People don’t do this kind of thing for fun. There’s no nefarious ulterior motive here. The simple truth is that many immigrants are in desperate circumstances because our ancestors took everything from their ancestors. They are coming to benefit from the systems and infrastructure our ancestors built using those stolen resources. When you think about immigration in those terms, you suddenly realize an inescapable fact: we owe them. We must popularize this understanding and ensure that every decision we make with regards to immigration reflects historical reality.

2. Familiarize Yourself with the Movement’s Demands

The Seattle Families Belong Together Coalition is comprised of dozens of groups and is led by communities most impacted by our increasingly xenophobic and white supremacist immigration policy. Our leadership has directed us to release these four demands:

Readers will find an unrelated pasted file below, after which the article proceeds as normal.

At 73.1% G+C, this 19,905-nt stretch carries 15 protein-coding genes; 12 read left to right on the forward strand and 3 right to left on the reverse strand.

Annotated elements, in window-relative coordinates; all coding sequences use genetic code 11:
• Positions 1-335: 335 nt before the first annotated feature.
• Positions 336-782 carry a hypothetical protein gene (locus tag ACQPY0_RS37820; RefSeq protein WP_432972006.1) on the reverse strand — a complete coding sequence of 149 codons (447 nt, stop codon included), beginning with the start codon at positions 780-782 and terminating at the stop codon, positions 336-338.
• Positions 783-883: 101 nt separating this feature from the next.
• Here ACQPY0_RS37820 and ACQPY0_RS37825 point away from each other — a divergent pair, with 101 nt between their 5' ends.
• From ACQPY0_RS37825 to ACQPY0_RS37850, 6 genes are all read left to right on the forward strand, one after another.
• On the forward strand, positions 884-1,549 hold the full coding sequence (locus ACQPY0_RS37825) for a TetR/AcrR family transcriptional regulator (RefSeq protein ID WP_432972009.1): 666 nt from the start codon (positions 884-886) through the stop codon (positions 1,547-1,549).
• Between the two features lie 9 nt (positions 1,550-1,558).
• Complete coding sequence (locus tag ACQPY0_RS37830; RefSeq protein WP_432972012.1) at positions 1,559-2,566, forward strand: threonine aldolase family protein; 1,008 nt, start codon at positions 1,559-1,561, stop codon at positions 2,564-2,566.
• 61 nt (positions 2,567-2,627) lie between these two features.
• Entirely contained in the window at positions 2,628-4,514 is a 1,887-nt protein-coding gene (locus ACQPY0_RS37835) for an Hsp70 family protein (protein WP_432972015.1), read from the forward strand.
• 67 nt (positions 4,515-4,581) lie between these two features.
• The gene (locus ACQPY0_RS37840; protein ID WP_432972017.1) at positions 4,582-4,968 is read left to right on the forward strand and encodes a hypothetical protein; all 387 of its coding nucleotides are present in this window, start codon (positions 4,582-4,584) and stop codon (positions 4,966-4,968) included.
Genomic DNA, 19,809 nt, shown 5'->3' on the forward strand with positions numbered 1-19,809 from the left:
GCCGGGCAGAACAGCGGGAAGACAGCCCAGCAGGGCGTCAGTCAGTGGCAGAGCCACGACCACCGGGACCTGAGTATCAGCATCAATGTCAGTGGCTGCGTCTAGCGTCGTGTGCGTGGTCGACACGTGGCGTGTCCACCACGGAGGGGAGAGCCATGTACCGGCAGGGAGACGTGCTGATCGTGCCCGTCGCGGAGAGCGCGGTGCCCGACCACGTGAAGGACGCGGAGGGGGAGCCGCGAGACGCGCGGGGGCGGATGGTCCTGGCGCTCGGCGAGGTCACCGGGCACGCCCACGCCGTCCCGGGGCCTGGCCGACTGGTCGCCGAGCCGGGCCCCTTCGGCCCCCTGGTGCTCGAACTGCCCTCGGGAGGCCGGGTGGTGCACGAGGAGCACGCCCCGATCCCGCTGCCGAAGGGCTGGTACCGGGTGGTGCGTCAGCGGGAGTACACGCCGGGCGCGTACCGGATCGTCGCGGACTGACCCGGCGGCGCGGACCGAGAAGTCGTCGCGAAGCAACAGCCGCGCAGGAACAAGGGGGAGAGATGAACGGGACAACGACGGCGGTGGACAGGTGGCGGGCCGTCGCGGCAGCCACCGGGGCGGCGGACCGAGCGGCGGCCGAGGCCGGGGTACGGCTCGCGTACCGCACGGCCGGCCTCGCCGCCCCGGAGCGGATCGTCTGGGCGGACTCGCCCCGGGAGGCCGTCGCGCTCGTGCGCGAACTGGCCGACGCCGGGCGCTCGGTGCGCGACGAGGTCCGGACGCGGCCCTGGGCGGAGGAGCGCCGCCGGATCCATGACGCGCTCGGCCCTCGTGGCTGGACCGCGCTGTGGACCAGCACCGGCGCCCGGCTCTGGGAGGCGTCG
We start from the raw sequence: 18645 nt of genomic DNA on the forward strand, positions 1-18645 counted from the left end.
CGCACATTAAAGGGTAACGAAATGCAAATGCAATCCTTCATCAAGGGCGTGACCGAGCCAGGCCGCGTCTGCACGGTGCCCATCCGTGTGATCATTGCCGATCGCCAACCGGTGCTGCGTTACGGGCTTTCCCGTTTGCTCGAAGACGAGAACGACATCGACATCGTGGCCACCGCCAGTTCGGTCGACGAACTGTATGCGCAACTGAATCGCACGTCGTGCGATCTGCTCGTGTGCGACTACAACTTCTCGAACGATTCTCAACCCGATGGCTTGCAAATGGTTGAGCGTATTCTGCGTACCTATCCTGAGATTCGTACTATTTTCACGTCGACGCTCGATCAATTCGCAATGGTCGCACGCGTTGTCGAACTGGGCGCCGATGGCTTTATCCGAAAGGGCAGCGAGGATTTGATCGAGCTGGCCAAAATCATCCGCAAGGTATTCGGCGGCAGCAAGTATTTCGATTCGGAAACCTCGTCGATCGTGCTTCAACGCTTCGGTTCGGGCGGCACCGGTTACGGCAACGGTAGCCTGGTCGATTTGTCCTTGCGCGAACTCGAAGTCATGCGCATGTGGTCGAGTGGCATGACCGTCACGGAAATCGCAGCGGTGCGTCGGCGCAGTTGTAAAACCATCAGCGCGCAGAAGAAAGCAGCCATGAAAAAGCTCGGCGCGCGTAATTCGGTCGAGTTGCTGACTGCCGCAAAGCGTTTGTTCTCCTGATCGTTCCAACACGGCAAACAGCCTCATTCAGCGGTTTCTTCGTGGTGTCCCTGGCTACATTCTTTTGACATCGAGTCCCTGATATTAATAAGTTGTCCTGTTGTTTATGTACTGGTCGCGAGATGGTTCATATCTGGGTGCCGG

1. No Washington National Guard troops will enforce immigration policy here or at the border for the foreseeable future.
  2. The Washington State Legislature and Governor Inslee will make passing the Keep Washington Working Act (SB 5689, HB 1985) their top priority for the new legislative session. This legislation, originally crafted by Senator Lisa Wellman (District 41), will limit Washington State law enforcement’s involvement with immigration enforcement and will prioritize keeping Washington’s economy functioning over deporting hardworking, valuable members of our communities.
  3. Washington corporations Amazon and Microsoft will stop providing digital communications and surveillance infrastructure to immigration enforcement. Greyhound and it’s locally-based subsidiary Bolt Bus will stop allowing ICE and CPB officers to board their buses and demand immigration papers from their passengers.